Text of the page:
R. W. Shepherd

7. Negative thinking patterns can be immensely deceptive and persuasive, and change is rarely easy. But with patience and persistence, I believe that nearly all individuals suffering from depression can improve and experience a sense of joy and self-esteem once again.

David D. Burns

Depression: It’s a Word We Use a Lot, But What Exactly is It? Clack, S., & Ward,T. (2019) | The Conversation — Mark Taylor Psychology

People with depression experience symptoms that affect their mood, cognitive function and physical health. Depression is a serious disorder marked by disturbances in mood, cognition, physiology and social functioning. People can experience deep sadness and feelings of hopelessness, sorrow, emptiness and despair. These core features of depression have expanded to include an inability to […]

via Depression: it’s a word we use a lot, but what exactly is it? Clack, S., & Ward,T. (2019) | The Conversation — Mark Taylor Psychology

Air Pollution Linked to Mental Health Issues in Children: Studies

Researchers at Cincinnati Children’s Hospital Medical Center, in collaboration with researchers at the University of Cincinnati, have underscored the link between air pollution and mental health in children in a series of three new studies.

One of the studies published in the journal Environmental Health Perspectives demonstrated that short-term exposure to environmental air pollution was related to worsening of symptoms of psychiatric disorders in children one to two days later, as marked by increased use of the emergency department for psychiatric issues in Cincinnati Children’s.

The study also revealed that children living in underprivileged localities may be more prone to the effects of air pollution in comparison with other children, especially for disorders related to anxiety and sui**dality.

The above study was led by Cole Brokamp, PhD, and Patrick Ryan, PhD, researchers in the division of Biostatistics and Epidemiology at Cincinnati Children’s. According to the Dr Brokamp, “This study is the first to show an association between daily outdoor air pollution levels and increased symptoms of psychiatric disorders, like anxiety and sui**dality, in children. More research is needed to confirm these findings, but it could lead to new prevention strategies for children experiencing symptoms related to a psychiatric disorder. The fact that children living in high poverty neighborhoods experienced greater health effects of air pollution could mean that pollutant and neighborhood stressors can have synergistic effects on psychiatric symptom severity and frequency.”

Two previous studies by researchers from Cincinnati Children’s have also linked air pollution to children’s mental health. Published in the journal Environmental Research, the study led by Kelly Brunst, PhD, a researcher in the department of Environmental Health at the University of Cincinnati, and Kim Cecil, PhD, a researcher at Cincinnati Children’s, found a relation between recent high traffic related air pollution (TRAP) exposure and higher generalized anxiety. This study is believed to be the first to use neuroimaging to relate TRAP exposure, metabolic disturbances in the brain, and generalized anxiety symptoms among otherwise healthy children. Higher myoinositol concentrations in the brain—a marker of the brain’s neuroinflammatory response to TRAP was observed.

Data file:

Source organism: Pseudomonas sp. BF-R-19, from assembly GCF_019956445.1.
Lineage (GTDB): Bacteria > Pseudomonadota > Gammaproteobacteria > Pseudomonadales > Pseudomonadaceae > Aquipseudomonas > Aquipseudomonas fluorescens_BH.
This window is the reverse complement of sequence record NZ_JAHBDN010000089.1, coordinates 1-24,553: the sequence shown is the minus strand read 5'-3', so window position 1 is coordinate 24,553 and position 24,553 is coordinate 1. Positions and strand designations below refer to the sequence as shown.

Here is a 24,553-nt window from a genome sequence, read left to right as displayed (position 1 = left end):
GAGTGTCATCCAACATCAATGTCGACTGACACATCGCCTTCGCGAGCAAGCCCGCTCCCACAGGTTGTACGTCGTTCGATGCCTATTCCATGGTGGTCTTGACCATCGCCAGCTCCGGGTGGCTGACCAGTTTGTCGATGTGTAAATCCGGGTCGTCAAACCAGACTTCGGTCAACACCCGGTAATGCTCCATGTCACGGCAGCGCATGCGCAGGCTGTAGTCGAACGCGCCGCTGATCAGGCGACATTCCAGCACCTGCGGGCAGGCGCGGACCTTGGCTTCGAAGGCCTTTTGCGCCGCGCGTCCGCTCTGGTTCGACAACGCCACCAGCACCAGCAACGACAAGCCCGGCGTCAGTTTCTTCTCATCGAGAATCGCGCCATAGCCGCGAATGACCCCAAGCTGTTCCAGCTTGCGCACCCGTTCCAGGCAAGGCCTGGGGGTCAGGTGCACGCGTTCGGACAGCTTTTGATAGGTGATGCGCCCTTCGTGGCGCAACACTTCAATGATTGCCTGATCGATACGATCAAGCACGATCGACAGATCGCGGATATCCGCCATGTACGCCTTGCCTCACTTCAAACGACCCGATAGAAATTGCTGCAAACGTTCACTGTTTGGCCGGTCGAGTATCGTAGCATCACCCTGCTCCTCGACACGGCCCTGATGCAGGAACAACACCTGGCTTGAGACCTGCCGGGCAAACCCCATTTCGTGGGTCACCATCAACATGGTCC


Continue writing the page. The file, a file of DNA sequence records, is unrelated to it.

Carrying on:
Another study, also published in Environmental Research, and led by Kimberly Yolton, PhD, director of research in the division of General and Community Pediatrics at Cincinnati Children’s, and Dr. Ryan revealed that exposure to TRAP during early life and across childhood was significantly linked with self-reported depression and anxiety symptoms in 12-year-olds. Similar findings have been reported in adults too, but research demonstrating clear connections between TRAP exposure and mental health in children has been limited.

“Collectively, these studies contribute to the growing body of evidence that exposure to air pollution during early life and childhood may contribute to depression, anxiety, and other mental health problems in adolescence,” states Dr Ryan. “More research is needed to replicate these findings and uncover underlying mechanisms for these associations.”

Reference: Cole Brokamp, Jeffrey R. Strawn, Andrew F. Beck, Patrick Ryan. Pediatric Psychiatric Emergency Department Utilization and Fine Particulate Matter: A Case-Crossover Study. Environmental Health Perspectives, 2019; 127 (9): 097006 DOI: 10.1289/ehp4815

Depression & Parenting Styles: Living With a Partner Who Parents Differently than You — Diffusing the Tension

What kind of parent are you? Do you wear your emotions on your sleeve— every little tantrum an epic battle, and every small joy an enormous victory? Are you more laidback, letting things roll off your back like water off a duck? [. . .]

via Depression & Parenting Styles: Living With a Partner Who Parents Differently than You — Diffusing the Tension

woman having migraine headache

5 Effects That Migraines Can Have On Your Mental Health

Migraines are so much more than a painful headache. Those that experience migraines on a regular basis often report that they have a detrimental impact on their mental health. There are several health concerns that arise as a result of migraines, and many others that go hand-in-hand with them. People without adequate information about the issues migraines can cause may dismiss symptoms, meaning that the chance for diagnosis is missed until later on.

If you suffer from migraines and want to find out more, read on for 5 effects that they can have on your mental health:

What is a Migraine?